As a secondary school teacher, I am seriously concerned about the number of students who arrive in my class unable to properly punctuate even simple sentences. When asked what the purpose of a comma is they invariably reply ‘it’s where you take a breath’. I must therefore assume there is an uncharacteristically large problem with respiratory diseases in my classroom, as commas are thrown around in sentences like confetti at a wedding.
Part of the problem is that there was a clear hiatus in the explicit teaching of grammar, meaning we now have a whole generation of teachers who don’t really know how to teach grammar. I should know – I’m one of them! I know how to use grammar correctly, but explaining its intricacies to other people is something I have to work on constantly. I also face the challenge that, by the time students reach secondary school, many of these bad habits are so ingrained it’s practically impossible to train them out of them.
If I, as a specialist English teacher, struggle to know how best to teach grammar, I can’t imagine how primary school teachers feel. The primary school teacher is the ‘jack of all trades’ of the education field; expected to teach every subject under the sun to children ranging from those who have only recently mastered potty training to those on the cusp of full-blown puberty. Can you really expect them to be able to practically demonstrate the process of photosynthesis one minute and move on to explaining the varying uses of subordinate clauses the next with equal skill and enthusiasm?
So how does our inimitable educational leader plan to tackle the problems of reading and writing? With “a screening check at the age of 6”. Hurray! A test! Another test! Because we all know the best way to fatten a pig is to weigh it more often. Constantly, in fact. Never let the pig off the scales! Stand there, staring at it constantly, telling it to gain more weight by reading out the numbers on the scales and setting it clearly defined targets of how many pounds you want it to gain by tomorrow!
And if it doesn’t work? Well, it’s clearly the fault of all those teachers and teaching unions who don’t care. They, allegedly “have objected to our desire to ensure that children are properly literate at the end of primary school”. Yeah that’s right. We all hate kids! We don’t want them to learn. That’s why we choose to work with them day in, day out, despite being constantly criticised by the government. Because we hate them and want them to fail.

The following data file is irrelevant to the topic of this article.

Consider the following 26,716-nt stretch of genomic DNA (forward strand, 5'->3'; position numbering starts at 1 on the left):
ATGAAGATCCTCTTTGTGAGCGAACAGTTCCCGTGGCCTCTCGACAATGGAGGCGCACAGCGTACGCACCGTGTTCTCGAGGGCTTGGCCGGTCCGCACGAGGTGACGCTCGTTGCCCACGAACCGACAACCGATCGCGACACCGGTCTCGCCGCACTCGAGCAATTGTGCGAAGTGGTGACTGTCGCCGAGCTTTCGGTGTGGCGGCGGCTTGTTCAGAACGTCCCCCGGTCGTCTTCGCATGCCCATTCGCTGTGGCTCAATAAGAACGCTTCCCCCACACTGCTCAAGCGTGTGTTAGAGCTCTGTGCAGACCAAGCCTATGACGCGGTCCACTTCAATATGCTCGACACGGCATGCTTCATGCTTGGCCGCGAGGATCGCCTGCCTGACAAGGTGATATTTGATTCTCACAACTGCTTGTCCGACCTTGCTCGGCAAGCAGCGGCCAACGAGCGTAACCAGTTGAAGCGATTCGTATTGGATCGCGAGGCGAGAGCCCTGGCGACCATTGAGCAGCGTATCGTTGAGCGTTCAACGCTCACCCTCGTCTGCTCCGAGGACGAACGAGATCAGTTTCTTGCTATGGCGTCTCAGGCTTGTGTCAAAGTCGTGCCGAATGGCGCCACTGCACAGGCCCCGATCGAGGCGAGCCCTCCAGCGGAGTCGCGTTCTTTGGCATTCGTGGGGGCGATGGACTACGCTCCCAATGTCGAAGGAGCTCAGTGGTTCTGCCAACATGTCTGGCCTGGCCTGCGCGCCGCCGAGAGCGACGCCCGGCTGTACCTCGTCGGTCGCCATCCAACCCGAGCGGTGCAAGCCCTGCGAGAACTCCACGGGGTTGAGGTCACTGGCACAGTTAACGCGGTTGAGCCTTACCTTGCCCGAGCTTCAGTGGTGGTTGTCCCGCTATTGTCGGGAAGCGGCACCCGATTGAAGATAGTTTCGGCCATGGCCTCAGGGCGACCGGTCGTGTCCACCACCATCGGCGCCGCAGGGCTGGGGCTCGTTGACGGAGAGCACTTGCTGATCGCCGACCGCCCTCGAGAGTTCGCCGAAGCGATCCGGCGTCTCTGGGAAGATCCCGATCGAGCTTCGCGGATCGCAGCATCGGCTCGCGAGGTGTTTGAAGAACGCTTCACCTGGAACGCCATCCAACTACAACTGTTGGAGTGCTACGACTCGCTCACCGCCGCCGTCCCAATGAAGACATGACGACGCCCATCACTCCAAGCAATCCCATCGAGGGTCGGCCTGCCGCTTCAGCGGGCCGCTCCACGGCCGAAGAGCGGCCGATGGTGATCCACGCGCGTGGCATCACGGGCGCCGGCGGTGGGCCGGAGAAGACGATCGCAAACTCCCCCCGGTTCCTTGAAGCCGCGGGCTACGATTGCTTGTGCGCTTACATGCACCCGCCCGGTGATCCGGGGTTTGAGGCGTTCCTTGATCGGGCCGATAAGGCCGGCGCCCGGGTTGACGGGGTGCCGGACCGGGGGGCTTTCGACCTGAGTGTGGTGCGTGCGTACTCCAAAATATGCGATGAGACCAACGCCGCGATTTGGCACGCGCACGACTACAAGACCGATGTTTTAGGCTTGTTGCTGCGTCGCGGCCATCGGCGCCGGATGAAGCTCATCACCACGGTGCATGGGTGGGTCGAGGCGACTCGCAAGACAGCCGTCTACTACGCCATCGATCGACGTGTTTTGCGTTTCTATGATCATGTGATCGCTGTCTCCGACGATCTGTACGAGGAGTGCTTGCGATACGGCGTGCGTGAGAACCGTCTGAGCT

So, it seems that Mr Gove and I don’t actually agree on that much after all. Thank God for that. I thought I was about to lose all sense of who I was!
But before I throw a party in celebration of realising my true political leanings, I have to admit it makes me a bit sad. I wish I did agree with Mr Gove. I genuinely want him to succeed because, despite the massive risk to my ocular function, I really do want education to work for every child and for every child to reach secondary school fully literate.
So, on the off chance that any of you readers know Mr Gove (you never know!) and can convince him to take the opinions of someone who, sadly hasn’t been to Eton, but who has worked with primary school children struggling with literacy and young offenders who had often been excluded from school, has taught in inner London for several years, who is a godmother and aunt to primary school children and pre-schoolers, and now mother to an almost-toddler (well, he might be toddling if he wasn’t so busy sitting on his backside reading Dear Zoo for the 1000th time!) here are a few ideas for fixing the problems we both agree on:
– Reinstate funding for public libraries. You can’t encourage a love of reading in children if they don’t have access to books so they can read.